The Tax Cuts and Jobs Act made significant changes to flow-thru entity taxation with the enactment of new Code Section 199A: pass-thru deduction. In the July 2018 issue of iBi, I provided a general discussion on the new 199A deduction—please refer to this article for an overview. In August 2018, the IRS released proposed 199A regulations to provide additional guidance regarding the deduction. What follows is a discussion of some of the key topics discussed in the proposed regulations.
What clarification has been provided on the definition of an SSB?
As previously outlined by the IRS, a Specified Service Business (SSB) is any business that involves the performance of services in any of the following fields:
- Actuarial science;
- Performing arts;
- Financial services;
- Brokerage services;
- Investing and investment management;
- Dealing in securities, partnership interests or commodities; or
- Any business where the principal asset of such business is the reputation or skill of one or more of its employees or owners.
While a full discussion of all of these fields is beyond the scope of this article, a few industries received helpful definitions from the IRS in the proposed regulations.
Health: Services included involve the provision of medical services directly to a patient (for example, physicians, pharmacists, nurses, dentists, veterinarians, physical therapists, psychologists). Excluded services include those that may relate to the health of service recipients but are not directly related to a medical services field, such as health clubs and health spas.
Consulting: Services included involve the provision of professional advice and counsel to clients to assist in achieving goals and solving problems. Excluded services include the performance of consulting services embedded in, or ancillary to, the sale of goods or performance of services on behalf of a business that is not otherwise an SSB (e.g. services provided by a building contractor) if there is no separate payment for the consulting services.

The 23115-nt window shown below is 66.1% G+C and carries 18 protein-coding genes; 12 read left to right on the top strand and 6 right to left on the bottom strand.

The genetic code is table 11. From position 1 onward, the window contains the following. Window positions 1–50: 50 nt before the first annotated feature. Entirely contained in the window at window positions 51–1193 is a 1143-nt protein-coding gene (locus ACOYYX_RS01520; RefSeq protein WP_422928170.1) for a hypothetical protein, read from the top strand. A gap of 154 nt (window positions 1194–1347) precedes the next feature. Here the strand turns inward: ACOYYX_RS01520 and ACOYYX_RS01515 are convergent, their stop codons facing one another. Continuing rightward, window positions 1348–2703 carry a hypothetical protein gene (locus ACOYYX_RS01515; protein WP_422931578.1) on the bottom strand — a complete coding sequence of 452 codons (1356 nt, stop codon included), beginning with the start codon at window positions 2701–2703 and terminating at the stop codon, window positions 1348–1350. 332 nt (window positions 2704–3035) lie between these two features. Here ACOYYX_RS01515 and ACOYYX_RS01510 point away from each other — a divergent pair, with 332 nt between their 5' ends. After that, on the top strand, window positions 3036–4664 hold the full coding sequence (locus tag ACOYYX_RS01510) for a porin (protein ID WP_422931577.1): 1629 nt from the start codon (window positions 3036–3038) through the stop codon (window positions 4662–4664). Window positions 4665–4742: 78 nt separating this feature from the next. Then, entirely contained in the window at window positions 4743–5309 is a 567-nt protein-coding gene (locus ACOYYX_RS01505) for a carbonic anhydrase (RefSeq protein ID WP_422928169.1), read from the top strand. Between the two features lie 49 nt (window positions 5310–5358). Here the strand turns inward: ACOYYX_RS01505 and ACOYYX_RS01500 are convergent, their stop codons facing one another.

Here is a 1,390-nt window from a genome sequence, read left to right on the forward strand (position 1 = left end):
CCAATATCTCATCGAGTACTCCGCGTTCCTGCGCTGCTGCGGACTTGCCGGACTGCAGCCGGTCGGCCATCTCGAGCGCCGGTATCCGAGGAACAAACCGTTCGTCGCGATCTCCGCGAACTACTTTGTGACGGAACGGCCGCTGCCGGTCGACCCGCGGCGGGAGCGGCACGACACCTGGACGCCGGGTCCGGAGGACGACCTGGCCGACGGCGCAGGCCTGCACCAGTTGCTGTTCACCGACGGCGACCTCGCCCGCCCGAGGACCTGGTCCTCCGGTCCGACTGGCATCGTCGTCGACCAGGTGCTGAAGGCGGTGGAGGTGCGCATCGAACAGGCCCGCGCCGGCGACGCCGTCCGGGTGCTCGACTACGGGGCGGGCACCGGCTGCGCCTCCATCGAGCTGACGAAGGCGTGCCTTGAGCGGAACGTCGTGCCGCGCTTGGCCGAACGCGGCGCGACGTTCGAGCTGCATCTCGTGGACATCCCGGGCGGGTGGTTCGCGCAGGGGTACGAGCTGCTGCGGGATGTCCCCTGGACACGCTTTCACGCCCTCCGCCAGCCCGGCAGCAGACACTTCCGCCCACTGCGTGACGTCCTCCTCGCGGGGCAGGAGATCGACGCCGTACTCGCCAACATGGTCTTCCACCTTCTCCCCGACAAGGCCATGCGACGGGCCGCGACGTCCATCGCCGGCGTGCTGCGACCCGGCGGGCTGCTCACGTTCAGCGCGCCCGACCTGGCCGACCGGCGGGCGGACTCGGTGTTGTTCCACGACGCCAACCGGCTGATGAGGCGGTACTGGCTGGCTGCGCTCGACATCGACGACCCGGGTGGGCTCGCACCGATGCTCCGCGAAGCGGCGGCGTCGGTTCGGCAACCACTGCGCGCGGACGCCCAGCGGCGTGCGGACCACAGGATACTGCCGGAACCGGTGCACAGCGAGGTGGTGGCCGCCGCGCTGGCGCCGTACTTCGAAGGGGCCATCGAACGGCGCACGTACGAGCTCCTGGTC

Financial/brokerage/investment services: These fields generally include financial advisors, bankers, wealth planners, retirement advisors and stock brokers; the services of investing, asset management and investment management; or any business providing services similar to those listed. The regulations specifically exclude real estate agents and brokers, insurance agents and brokers, and real property management.
Reputation or skill of one or more employees or owners: Included in the fields of specified service activities is any business where the principal asset of such business is the reputation or skill of one or more of its employees or owners. The regulations explain that this is not a catch-all designed to include a broad range of service businesses in the list of SSBs. Instead, the phrase is narrowly defined to include businesses that are receiving fees, compensation or other income for endorsements of products or services; licensing the use of an individual’s image, likeness, name, signature, voice, trademark, etc.; or making appearances at events or on radio, television or another media format.
Although the proposed Section 199A regulations have provided more clarity to what constitutes a specified service activity, there are still many businesses that will not find their specific service addressed in the regulations, and many whose services are still in somewhat of a gray area that may or may not be defined as an SSB. Making the appropriate determination on whether a business is an SSB is important given the impact it has on whether the business’s QBI is limited or disallowed for purposes of the Section 199A deduction.